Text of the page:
Pulse oximeters varied greatly in price [59]. Although very cheap models exist (<$100), those that have been used effectively in developing countries were generally more expensive [36, 56]. The unit cost of an oximeter in the study of Duke and colleagues came to $2280. In addition, the disposable sensor probes were $217 each, and 30 were required to maintain seven oximeters for five years. Currently, suitable oximeters can be bought with a 5 year supply of sensor probes for $2000, roughly $10 per week of 5-year use [36]. A Global Pulse Oximetry Project has been launched which aims to encourage the development and distribution of suitable oximeters throughout the world (G.O. Project Report 2008). This project estimated the demand in developing countries to be over 100,000 units.

Cost effectiveness can be investigated by comparing patient outcomes with costs. Overall, in Papua New Guinea over 2.5 years in 5 hospitals 72 (CI: 52-94) children were estimated to have survived who would have otherwise died [10]. As the total cost of the project came to $120,462, the cost per additional life saved was $1673 (CI 1282-2317). If the Disability Adjusted Life Expectancy in Papua New Guinea is estimated at 33 then the price per DALY is $50 [10]. This is a conservative estimate. Many concentrators will last more than 5 years, the equipment will be used on children who have other hypoxemic conditions, and adjusted life expectancies are likely to rise in the future. The expert group score of 1.0 for development cost reflects the fact that this technology is already developed to a level that it is ready for implementation and no further major development costs are required (Figure 3).

Maximum potential for disease burden reduction

Estimating the potential reductions in disease burden that oxygen systems could achieve is problematic given the current evidence base. An attempt can be made but the results should be treated with caution. A recent systematic review of 21 studies has estimated that between 1.5 and 2.7 million children consult health facilities with hypoxemic pneumonia worldwide each year [5]. According to WHO guidelines, every one of these children should receive oxygen therapy [21].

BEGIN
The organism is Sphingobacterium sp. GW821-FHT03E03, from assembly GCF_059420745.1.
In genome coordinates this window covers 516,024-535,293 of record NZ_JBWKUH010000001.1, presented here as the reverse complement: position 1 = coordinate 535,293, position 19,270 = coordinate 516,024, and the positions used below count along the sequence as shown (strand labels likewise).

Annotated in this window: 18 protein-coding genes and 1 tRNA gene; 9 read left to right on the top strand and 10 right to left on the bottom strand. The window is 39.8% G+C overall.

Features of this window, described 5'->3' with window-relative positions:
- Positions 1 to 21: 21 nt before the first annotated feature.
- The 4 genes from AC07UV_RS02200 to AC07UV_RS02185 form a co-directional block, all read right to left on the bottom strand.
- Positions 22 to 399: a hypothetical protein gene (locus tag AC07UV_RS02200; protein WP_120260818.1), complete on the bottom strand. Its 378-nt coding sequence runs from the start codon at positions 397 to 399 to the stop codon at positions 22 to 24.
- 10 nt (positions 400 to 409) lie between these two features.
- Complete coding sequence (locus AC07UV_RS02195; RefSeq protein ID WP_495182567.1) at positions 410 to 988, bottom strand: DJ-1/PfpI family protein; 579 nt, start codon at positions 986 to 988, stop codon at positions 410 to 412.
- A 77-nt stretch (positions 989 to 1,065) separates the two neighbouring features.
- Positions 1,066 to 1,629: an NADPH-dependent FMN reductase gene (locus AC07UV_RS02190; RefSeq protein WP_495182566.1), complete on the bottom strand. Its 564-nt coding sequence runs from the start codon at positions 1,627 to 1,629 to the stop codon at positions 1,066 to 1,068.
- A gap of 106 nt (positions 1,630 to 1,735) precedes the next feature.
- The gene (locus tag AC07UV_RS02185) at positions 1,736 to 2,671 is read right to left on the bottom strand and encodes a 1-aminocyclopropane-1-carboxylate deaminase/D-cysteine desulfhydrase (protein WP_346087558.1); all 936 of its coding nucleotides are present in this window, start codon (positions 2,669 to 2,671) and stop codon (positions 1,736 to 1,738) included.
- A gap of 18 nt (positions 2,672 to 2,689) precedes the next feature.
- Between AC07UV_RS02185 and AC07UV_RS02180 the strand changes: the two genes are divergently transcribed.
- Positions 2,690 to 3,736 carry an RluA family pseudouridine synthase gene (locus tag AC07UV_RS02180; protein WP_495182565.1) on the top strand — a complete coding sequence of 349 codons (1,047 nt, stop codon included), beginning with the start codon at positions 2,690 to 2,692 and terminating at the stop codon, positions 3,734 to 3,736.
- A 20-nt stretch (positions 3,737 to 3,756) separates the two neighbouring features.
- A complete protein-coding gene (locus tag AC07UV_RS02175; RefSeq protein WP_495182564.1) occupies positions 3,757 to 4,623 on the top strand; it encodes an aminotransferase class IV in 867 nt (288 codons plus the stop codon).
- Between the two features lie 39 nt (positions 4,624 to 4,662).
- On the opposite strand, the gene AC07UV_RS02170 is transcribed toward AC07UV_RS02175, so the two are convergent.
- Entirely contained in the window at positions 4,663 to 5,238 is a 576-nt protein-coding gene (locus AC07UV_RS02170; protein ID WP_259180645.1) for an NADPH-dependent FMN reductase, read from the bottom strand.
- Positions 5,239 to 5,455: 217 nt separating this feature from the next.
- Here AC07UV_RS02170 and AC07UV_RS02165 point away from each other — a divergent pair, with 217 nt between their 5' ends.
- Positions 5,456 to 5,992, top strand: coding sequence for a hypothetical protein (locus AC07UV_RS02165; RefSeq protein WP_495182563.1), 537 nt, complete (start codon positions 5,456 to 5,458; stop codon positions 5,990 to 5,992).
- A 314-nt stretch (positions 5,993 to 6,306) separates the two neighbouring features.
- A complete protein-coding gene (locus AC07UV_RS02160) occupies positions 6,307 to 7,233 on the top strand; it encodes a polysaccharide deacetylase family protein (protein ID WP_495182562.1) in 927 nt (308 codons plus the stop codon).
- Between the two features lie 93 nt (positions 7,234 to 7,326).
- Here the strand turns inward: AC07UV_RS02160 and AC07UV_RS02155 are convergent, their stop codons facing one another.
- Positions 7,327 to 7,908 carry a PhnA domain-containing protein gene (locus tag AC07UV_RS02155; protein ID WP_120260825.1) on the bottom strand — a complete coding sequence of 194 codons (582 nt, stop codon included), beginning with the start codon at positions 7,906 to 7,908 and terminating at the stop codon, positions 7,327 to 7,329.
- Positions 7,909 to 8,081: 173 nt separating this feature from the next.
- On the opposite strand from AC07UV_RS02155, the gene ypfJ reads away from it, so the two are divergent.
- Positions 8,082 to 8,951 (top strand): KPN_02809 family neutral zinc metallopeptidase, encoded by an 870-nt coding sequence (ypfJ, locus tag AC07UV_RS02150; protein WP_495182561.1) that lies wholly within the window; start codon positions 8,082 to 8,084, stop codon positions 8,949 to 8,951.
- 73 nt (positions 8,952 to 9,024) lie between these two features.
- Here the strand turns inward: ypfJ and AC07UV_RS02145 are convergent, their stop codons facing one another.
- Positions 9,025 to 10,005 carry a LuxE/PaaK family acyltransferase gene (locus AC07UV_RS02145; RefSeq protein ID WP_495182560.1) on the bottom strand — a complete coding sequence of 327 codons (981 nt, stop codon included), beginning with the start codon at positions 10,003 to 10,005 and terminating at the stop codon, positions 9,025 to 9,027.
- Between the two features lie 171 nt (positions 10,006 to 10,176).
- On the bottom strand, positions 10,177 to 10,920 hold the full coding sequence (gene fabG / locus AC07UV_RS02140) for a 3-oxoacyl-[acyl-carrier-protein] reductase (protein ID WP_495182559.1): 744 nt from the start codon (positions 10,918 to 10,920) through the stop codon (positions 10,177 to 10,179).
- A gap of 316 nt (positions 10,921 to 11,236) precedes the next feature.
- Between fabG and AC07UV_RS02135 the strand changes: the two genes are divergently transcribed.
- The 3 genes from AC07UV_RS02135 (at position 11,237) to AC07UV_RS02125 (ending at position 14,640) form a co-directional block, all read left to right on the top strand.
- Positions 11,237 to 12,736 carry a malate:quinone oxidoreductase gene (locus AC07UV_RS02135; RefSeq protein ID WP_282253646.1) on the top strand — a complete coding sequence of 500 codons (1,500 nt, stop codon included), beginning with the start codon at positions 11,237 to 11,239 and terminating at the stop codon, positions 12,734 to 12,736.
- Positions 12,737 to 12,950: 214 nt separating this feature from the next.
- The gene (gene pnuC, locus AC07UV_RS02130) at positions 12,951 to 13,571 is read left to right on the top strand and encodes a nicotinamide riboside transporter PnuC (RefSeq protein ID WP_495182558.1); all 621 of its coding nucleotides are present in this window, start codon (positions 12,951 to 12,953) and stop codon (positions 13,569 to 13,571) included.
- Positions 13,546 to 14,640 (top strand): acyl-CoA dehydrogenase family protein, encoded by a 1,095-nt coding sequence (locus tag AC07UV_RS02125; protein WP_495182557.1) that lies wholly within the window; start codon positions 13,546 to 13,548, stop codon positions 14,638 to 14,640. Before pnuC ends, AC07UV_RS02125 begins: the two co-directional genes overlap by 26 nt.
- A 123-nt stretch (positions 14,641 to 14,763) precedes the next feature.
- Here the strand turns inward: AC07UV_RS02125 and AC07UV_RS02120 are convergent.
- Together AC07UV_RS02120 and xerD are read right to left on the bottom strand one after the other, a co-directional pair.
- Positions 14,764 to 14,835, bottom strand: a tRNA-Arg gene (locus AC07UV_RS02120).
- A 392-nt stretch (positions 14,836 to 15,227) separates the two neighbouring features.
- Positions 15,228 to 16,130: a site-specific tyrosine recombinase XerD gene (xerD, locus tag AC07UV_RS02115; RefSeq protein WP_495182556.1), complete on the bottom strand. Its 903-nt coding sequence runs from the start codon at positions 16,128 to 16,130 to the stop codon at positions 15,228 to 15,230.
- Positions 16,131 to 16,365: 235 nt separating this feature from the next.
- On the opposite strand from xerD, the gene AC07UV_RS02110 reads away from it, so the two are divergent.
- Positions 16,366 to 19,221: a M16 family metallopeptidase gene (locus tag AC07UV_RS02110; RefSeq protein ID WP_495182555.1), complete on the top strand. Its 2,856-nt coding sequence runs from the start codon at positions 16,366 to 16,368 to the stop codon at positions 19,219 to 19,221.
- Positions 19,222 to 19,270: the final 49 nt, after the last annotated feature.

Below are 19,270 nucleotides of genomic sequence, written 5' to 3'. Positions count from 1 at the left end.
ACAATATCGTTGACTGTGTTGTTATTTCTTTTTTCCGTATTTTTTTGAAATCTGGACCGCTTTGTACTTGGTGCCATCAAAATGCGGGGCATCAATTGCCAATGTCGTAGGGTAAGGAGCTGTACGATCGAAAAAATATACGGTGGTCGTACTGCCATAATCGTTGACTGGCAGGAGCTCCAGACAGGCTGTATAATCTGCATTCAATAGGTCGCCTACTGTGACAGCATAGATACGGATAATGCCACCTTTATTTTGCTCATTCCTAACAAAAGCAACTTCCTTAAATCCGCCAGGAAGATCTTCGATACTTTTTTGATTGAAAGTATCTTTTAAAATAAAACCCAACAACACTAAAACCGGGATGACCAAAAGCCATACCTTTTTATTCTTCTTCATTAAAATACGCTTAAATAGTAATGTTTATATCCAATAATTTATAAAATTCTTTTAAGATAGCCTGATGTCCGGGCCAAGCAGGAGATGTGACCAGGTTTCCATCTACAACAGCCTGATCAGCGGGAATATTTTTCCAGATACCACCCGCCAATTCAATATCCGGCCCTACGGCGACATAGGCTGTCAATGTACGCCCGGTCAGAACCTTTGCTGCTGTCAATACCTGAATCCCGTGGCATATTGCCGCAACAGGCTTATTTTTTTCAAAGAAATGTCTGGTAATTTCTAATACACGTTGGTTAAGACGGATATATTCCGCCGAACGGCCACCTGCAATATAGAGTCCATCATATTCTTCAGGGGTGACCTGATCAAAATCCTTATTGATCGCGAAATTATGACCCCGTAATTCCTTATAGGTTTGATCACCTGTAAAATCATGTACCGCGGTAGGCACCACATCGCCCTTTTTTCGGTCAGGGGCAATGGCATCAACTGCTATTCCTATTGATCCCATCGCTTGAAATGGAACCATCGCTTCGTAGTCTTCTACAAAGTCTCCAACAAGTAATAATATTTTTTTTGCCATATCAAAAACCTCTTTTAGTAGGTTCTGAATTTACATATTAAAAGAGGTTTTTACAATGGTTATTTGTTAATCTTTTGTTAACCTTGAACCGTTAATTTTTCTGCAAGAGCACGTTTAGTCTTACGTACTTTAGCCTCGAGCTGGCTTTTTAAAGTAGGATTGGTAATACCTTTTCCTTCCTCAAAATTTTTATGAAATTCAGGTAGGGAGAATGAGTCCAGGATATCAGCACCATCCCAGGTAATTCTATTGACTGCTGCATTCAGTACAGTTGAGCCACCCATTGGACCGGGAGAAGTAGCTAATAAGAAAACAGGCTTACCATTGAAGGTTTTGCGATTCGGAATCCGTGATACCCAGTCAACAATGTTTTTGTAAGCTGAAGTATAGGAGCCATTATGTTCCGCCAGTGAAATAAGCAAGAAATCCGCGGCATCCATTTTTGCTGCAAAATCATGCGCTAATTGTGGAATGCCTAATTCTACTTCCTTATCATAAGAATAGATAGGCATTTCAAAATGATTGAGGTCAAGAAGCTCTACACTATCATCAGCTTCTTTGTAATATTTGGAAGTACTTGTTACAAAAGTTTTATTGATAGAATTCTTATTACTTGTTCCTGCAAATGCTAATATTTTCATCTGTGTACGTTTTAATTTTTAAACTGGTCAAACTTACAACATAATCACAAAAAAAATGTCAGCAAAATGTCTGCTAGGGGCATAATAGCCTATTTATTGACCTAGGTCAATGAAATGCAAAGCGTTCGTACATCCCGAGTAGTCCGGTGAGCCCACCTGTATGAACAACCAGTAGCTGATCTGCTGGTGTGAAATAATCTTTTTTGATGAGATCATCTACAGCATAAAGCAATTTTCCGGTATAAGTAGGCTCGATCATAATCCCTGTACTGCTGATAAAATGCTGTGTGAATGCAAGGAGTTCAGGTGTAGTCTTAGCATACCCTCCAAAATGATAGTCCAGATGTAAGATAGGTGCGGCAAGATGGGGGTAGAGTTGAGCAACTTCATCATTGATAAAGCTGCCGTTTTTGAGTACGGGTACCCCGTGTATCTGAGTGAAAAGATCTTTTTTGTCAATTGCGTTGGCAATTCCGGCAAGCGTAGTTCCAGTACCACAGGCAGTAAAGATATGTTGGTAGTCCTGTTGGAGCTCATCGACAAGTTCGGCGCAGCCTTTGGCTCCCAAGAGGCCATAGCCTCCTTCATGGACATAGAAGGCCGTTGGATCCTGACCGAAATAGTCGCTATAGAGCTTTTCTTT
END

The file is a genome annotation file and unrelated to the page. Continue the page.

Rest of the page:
The death rate amongst hypoxemic pneumonia, as opposed to pneumonia without hypoxemia, can be estimated through analysis of studies measuring oxygen saturations. If the 35% reduction in mortality found in the Duke study could be replicated by improving oxygen systems in all regions, it could be expected to save between 68,000 and 122,000 lives. Because only one study was used to drive this global estimate, it should only be used as a rough guide and generalisation should be performed with caution before further evidence is gathered.

During our expert opinion analysis, the median maximum disease burden reduction of oxygen systems against childhood pneumonia was estimated at 20%, interquartile range of 10-35% (Figure 3).

Acceptability and equity

Generally, oxygen is an acceptable intervention to both health workers and end users. However, it should be emphasised that the benefits of improving oxygen systems will only be felt by the 1.5 to 2.7 million children who consult the health services. The most vulnerable group in society, who are beyond the reach of the health sector, will not benefit. For this reason the intervention can be expected to reduce mortality from pneumonia but may not improve levels of inequity. On the other hand, it is also possible that through a strengthening of capacity in health services, the intervention might bring more of the population within reach of the health sector. Equally, falling case fatality rates and improved quality of care may result in higher levels of health services utilisation by all sectors of the population so the overall impact on equity is uncertain. There is no research on this subject and it is an area that would benefit from further investigation. The expert analysis demonstrated these doubts about the potential impact of oxygen systems in reducing child health inequities yielding a score of only 0.44, whereas the optimism over acceptability to both health workers and end users was high (60-80%) (Figure 3).